Brighton • On a typical New Year’s Day, David Lind would be surfing the South Pacific, but this year he found himself on the slopes of a Utah ski area that is facing some of its thinnest snow cover in decades.
Yet the skiing has been surprisingly good, and Lind has been returning to the slopes day after day for the past week, when he had planned to be wiring a Dominican mine. What was supposed to be a quick pass through Salt Lake City turned into a two-week layover, which the Australian parlayed into an unplanned ski vacation, his first time on skis in 18 years.
“I’m slowly improving, getting back to where I was all those years ago. I don’t think I’ll ever get to where I was when I was younger and fitter,” said Lind, who works as a “sparky,” or electrician in Aussie-speak.
He was under calm blue skies at Brighton on Monday, his sixth day on skis while waiting for his employer to ship him to a job that has been delayed in the Dominican Republic.
While Lind enjoyed his New Year’s outing, regulars of Utah slopes are getting impatient to see significant snow, and avalanche experts fear a dangerous cycle of snow slides could mar the rest of the ski season.
The beginning of the 2017-18 snow window has been among the driest in seven decades of record-keeping, and that could set the stage for slide-inducing conditions until spring, according to forecaster Drew Hardesty of the U.S. Forest Service’s Utah Avalanche Center.
Utah’s Cottonwood ski resorts reported 82 inches of snowfall from midfall (when they begin tallying such data for the ski year), but the weather gauge at Alta Guard Station, just across Catherine’s Pass from Brighton, in Little Cottonwood Canyon, has yet to notch 50 inches, according to Hardesty. This ski year is seeing the second leanest snow totals since systematic measurements began at Alta in 1944. Only 1977’s 30½ inches was a lower mark by New Year’s Day.
Poor early season snowfall poses a risk because a thin snowpack accelerates degradation in the snowpack.
“When the snowpack is thin early [in the] season and it’s cold and clear with the low sun angle,” Hardesty said, “that thin snow on the ground rapidly changes into what we call weak, sugary, faceted snow. You can shake it in your hand like salt crystals.”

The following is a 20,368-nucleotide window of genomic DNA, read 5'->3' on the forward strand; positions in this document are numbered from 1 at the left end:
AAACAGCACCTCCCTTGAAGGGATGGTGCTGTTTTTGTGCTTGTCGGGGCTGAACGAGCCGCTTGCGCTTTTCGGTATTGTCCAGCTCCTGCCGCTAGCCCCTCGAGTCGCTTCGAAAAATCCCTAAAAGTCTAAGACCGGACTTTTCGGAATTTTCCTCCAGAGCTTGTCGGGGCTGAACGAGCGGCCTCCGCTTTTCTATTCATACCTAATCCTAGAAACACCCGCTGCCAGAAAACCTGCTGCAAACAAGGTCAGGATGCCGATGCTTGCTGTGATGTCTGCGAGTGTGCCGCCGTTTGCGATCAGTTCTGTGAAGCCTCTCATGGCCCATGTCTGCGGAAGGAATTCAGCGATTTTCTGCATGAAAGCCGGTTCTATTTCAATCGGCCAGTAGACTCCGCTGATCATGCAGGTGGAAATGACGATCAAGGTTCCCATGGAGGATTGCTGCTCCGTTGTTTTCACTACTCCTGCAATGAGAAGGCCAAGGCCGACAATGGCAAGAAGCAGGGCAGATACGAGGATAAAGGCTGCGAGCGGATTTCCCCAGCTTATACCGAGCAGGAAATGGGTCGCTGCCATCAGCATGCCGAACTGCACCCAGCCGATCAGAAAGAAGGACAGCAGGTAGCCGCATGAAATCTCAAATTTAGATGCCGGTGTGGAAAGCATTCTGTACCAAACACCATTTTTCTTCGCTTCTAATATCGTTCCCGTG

Forecasters are urging backcountry travelers to use extra caution this winter. While avalanches haven’t claimed lives in Utah this ski year, the snowpack appears to be extremely unstable.
To illustrate why he is worried, Hardesty points to the past three winters in which the Alta Guard snow totals did not reach 100 inches by Jan. 1. In those three ski years — 2009-10, 2011-12 and 2013-14 — Utah’s backcountry avalanche fatalities exceeded the 10-year average of 2.8. No one died in a Utah avalanche during last year’s heavy-snowfall ski year, in which Alta far exceeded its average of 497 inches.
“The key thing here is, if people approach the backcountry with last year’s mindset,” Hardesty said,“ they are in for a surprise.”
Avalanches were probably the last thing skiers and boarders at Brighton were thinking about Monday, though the occasional artillery shot rang through the resort, an explosive assault on a potential avalanche somewhere in Big Cottonwood Canyon. Minimal snow had fallen in the preceding week, and some of the most challenging terrain showed nearly as much granite as snow.
Skier Scott Elder could hardly recognize the usually inviting runs under Mt. Millicent, where angular knobs of talus stuck though the snow, rendering the steeper runs unskiable. He could see a hazard that would be hidden if another 8 inches of snow fell.
“It makes you a little cautious, thinking about the rest of the year, said Elder, who was doing laps on Milly Express while two of his children were taking Little Rippers ski lessons. “There’s a bunch of logs and rocks under it still.”
Across the Little Cottonwood divide, at Snowbird, the holiday season was less busy than usual but still a success, according to Dave Fields, the resort’s general manager.
“The folks who came had a really good time, enjoying good weather and groomers. A lot of the locals are waiting for Mother Nature to deliver to come out and ski,” Fields said. “The hotels were nearly full. We had additional activities that we don’t normally do.”
Like at Brighton, many Snowbird runs were closed, such as Mineral Basin and the lower-mountain Baby Thunder area, which doesn’t have snowmaking equipment.
“The true MVPs of this season are the snowmakers,” Fields said. “They are getting us through this patch.”
Brighton’s six lifts were open Monday, with 45 of 66 runs available, although the Great Western lift may close for the week. Guests said the conditions were pleasant, at least on the groomed runs.
“The trees are dangerous right now,” said Brighton passholder Rachel Lofgren. “There’s a lot of fallen trees that aren’t covered and rocks you have to dodge. But for the conditions, I feel it’s pretty soft. It could be worse; any day up here is a good day.”
Ropes and signs reminded guests that off-trail roaming was not safe.
“They have made as much snow as they can, and have groomed as much as they can, and if ski patrol says this area is out of bounds, it’s out of bounds for a reason,” said snowboarder Peter Ryan.